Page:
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From flour to photonics 

Rochester was one of the country's first boomtowns, a place where fertile, productive farmlands provided grist for mills powered by the mighty Genesee River, and where the newly cut Erie Canal provided easy access to outside markets.

But over time, Rochester evolved from the Flour City to a photonics hub. The progression isn't intuitive, but it makes sense once the dots are connected.

World War I was Rochester industry's defining moment, says Monroe County Historian Carolyn Vacca, who also chairs St. John Fisher College's history department. Rochester was already emerging as a place of innovation, as well as an optics and precision manufacturing hub. A German immigrant named John Jacob Bausch started what would become Bausch + Lomb, and other European immigrants with expertise in lens-making came here for work. George Eastman pioneered new technologies that brought photography to the masses, William Gleason revolutionized the gear industry, and George Selden secured the first US patent for the automobile.

But with the war, many US cities began producing heavy equipment for the military. Rochester, instead, kept its focus on precision products. Bausch + Lomb made rifle scopes, binoculars, and sunglasses for troops; Wollensak, a camera company formed by a former Bausch + Lomb employee, made spotting scopes and other optical equipment for the military; and Eastman Kodak started an aerial photography flight school for the military, accelerating an emerging form of wartime intelligence-gathering.

Once the war was over, those technologies and the skilled labor that produced them adapted easily to a peacetime economy, Vacca says.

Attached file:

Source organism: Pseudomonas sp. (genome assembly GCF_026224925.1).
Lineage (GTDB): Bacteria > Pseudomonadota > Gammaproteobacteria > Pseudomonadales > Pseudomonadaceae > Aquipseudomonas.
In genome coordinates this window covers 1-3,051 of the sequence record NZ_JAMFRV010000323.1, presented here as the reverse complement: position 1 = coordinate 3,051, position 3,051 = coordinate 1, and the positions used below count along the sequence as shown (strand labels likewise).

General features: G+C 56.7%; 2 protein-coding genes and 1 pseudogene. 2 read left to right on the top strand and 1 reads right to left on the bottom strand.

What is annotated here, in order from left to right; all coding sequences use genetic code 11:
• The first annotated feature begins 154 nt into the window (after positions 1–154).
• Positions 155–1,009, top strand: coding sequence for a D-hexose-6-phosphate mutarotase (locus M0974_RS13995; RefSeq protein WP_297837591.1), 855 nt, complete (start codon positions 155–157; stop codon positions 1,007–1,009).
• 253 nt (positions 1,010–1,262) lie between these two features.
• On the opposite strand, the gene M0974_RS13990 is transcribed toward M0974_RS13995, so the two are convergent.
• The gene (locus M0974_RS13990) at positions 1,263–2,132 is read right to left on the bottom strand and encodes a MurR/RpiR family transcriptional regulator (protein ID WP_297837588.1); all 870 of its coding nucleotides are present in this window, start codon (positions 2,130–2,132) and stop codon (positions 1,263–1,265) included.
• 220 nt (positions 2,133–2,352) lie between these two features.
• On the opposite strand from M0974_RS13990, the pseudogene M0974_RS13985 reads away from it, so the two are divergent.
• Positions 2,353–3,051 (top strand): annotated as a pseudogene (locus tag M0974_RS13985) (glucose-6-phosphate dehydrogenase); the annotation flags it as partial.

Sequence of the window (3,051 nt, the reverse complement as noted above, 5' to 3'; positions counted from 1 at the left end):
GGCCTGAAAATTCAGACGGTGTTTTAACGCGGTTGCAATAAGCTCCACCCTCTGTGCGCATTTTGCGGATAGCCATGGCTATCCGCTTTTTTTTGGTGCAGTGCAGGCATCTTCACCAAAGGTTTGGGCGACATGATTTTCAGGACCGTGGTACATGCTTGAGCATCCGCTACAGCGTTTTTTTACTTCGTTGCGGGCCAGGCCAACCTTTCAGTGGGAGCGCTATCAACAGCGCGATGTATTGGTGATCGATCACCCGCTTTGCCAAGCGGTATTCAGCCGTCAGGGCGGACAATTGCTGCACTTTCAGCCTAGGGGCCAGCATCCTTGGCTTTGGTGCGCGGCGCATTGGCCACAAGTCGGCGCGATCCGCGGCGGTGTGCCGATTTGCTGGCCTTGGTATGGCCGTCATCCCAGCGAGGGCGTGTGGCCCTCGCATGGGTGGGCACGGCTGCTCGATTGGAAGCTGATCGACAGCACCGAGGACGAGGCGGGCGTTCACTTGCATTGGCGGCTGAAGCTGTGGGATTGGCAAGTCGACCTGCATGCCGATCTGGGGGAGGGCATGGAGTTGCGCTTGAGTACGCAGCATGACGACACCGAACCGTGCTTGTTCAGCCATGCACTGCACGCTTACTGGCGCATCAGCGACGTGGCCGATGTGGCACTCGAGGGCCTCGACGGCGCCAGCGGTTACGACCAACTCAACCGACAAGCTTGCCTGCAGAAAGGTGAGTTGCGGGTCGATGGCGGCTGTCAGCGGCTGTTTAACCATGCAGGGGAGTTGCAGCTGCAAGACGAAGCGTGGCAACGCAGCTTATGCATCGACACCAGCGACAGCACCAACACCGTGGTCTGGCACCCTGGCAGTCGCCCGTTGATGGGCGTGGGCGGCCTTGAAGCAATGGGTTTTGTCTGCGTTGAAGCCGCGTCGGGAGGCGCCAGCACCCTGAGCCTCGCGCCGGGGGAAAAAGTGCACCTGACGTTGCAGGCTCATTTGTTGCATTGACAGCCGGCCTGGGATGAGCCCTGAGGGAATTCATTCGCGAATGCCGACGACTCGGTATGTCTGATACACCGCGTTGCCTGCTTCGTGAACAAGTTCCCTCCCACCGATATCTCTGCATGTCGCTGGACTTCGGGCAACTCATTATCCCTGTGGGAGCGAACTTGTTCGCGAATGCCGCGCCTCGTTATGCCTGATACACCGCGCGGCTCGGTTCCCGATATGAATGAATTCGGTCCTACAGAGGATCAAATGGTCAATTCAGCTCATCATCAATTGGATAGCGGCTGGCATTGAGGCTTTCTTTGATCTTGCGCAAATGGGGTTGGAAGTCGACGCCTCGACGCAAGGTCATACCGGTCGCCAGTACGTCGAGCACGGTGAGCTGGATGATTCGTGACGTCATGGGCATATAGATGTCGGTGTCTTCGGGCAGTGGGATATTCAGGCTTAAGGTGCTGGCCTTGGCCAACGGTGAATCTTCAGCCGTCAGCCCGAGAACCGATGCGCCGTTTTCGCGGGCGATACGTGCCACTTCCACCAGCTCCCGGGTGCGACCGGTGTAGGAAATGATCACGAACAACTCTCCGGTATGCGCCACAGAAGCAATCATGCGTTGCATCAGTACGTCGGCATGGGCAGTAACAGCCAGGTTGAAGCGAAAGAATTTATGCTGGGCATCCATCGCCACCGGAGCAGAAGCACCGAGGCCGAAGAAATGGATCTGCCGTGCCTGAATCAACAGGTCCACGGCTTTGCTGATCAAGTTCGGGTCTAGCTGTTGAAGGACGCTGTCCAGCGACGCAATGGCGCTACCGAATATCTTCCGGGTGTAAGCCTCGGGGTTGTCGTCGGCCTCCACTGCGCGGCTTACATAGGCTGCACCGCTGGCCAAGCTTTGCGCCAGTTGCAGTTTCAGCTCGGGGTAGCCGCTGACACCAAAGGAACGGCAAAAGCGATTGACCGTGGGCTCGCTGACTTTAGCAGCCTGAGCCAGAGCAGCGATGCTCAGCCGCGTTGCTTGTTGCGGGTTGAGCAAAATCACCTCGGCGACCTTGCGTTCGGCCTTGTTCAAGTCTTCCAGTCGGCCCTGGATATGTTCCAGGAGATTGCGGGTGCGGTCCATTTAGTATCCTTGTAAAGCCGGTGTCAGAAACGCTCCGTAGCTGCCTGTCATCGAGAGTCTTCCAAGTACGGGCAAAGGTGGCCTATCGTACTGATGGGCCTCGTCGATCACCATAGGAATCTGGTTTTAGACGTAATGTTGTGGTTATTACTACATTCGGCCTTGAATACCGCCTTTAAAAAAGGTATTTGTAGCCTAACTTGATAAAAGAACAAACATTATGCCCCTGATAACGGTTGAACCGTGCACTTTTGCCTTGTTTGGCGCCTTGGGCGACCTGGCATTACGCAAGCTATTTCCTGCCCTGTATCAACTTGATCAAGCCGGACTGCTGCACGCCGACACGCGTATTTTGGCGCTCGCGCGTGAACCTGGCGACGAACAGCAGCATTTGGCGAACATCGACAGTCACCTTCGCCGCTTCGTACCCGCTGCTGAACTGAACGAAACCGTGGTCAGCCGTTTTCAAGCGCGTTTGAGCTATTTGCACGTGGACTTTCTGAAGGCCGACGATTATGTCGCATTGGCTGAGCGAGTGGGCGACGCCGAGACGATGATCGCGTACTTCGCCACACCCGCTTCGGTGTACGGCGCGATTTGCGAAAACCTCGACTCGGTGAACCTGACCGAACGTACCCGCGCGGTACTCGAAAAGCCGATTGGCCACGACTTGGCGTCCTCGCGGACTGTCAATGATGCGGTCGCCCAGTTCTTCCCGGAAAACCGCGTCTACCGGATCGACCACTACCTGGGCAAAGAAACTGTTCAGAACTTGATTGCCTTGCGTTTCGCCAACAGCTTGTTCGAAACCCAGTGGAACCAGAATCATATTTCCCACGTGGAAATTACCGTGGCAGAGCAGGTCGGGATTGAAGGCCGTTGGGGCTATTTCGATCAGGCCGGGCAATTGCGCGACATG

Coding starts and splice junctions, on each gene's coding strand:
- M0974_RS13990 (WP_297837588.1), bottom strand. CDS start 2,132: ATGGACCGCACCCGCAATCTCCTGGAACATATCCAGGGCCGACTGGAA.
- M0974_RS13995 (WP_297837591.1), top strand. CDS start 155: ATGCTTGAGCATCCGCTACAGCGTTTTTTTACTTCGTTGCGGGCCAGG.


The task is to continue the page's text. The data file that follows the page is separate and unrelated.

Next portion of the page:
"We came out of that war still focused on innovation, new ideas," Vacca says.

Optics, imaging, and precision manufacturing businesses continued to flourish in Rochester. The Haloid Company commercialized Chester Carlson's breakthrough document-reproduction technology, birthing Xerox in 1946, for example.

And the pool of highly-skilled workers grew, too, thanks to technical training offered by the Mechanics Institute – which evolved into RIT – in areas such as mechanical drawing, machining, forging, and graphic arts. UR formed its Institute of Optics, the first optics school in the nation, in 1929, and it opened a nationally renowned laser lab in 1970. UR researchers and graduates have made countless scientific and technology breakthroughs in several disciplines.

When the Big Three began downsizing, they sold off some of their technologies to other corporations, but they also spun off some of their divisions into new standalone companies. Former workers, with expertise in a variety of disciplines, took jobs at other tech companies. Some started firms of their own.

Ultimately, that's how Rochester got to be a focal point for the photonics industry, which basically focuses on practical application of light. Technologies developed and produced here are used in sensors, imaging, lighting, and data storage. They're used in the server farms that power Amazon and Netflix, in biomedical devices, in vehicle safety and driver assistance systems, and by the military.

The Rochester region is so well-positioned in the industry that the US Department of Defense selected it to lead a nationwide effort to build a domestic photonics manufacturing industry. The selection was announced in summer 2015 and AIM Photonics, as the effort is called, is still ramping up.

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